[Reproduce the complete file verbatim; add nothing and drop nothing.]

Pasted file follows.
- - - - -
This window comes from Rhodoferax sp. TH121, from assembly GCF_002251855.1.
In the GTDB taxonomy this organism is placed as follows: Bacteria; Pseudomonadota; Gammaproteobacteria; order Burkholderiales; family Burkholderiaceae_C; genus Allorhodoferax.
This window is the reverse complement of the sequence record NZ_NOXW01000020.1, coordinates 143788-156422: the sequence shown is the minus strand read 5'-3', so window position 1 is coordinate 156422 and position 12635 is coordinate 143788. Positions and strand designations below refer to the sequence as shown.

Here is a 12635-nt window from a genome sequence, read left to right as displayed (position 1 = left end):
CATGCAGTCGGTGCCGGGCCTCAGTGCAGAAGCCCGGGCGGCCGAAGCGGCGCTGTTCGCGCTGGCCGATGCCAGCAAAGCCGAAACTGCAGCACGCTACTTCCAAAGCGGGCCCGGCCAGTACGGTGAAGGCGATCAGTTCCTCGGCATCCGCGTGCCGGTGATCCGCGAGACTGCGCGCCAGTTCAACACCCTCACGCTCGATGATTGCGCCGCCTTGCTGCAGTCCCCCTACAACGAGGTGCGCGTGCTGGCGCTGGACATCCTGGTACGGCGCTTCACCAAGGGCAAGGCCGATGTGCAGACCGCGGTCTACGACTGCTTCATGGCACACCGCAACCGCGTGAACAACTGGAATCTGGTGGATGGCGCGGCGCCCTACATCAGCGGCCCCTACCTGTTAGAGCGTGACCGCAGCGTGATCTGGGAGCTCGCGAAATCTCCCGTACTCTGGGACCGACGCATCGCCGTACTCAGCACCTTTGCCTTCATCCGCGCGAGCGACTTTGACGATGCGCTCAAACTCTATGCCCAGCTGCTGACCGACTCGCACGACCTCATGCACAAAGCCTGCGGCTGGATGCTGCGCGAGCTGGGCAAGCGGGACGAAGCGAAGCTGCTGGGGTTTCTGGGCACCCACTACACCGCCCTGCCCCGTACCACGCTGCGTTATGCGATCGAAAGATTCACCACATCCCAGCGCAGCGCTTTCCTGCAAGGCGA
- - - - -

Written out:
This window comes from Rhodoferax sp. TH121, from assembly GCF_002251855.1.
In the GTDB taxonomy this organism is placed as follows: Bacteria; Pseudomonadota; Gammaproteobacteria; order Burkholderiales; family Burkholderiaceae_C; genus Allorhodoferax.
This window is the reverse complement of the sequence record NZ_NOXW01000020.1, coordinates 143788-156422: the sequence shown is the minus strand read 5'-3', so window position 1 is coordinate 156422 and position 12635 is coordinate 143788. Positions and strand designations below refer to the sequence as shown.

Here is a 12635-nt window from a genome sequence, read left to right as displayed (position 1 = left end):
CATGCAGTCGGTGCCGGGCCTCAGTGCAGAAGCCCGGGCGGCCGAAGCGGCGCTGTTCGCGCTGGCCGATGCCAGCAAAGCCGAAACTGCAGCACGCTACTTCCAAAGCGGGCCCGGCCAGTACGGTGAAGGCGATCAGTTCCTCGGCATCCGCGTGCCGGTGATCCGCGAGACTGCGCGCCAGTTCAACACCCTCACGCTCGATGATTGCGCCGCCTTGCTGCAGTCCCCCTACAACGAGGTGCGCGTGCTGGCGCTGGACATCCTGGTACGGCGCTTCACCAAGGGCAAGGCCGATGTGCAGACCGCGGTCTACGACTGCTTCATGGCACACCGCAACCGCGTGAACAACTGGAATCTGGTGGATGGCGCGGCGCCCTACATCAGCGGCCCCTACCTGTTAGAGCGTGACCGCAGCGTGATCTGGGAGCTCGCGAAATCTCCCGTACTCTGGGACCGACGCATCGCCGTACTCAGCACCTTTGCCTTCATCCGCGCGAGCGACTTTGACGATGCGCTCAAACTCTATGCCCAGCTGCTGACCGACTCGCACGACCTCATGCACAAAGCCTGCGGCTGGATGCTGCGCGAGCTGGGCAAGCGGGACGAAGCGAAGCTGCTGGGGTTTCTGGGCACCCACTACACCGCCCTGCCCCGTACCACGCTGCGTTATGCGATCGAAAGATTCACCACATCCCAGCGCAGCGCTTTCCTGCAAGGCGA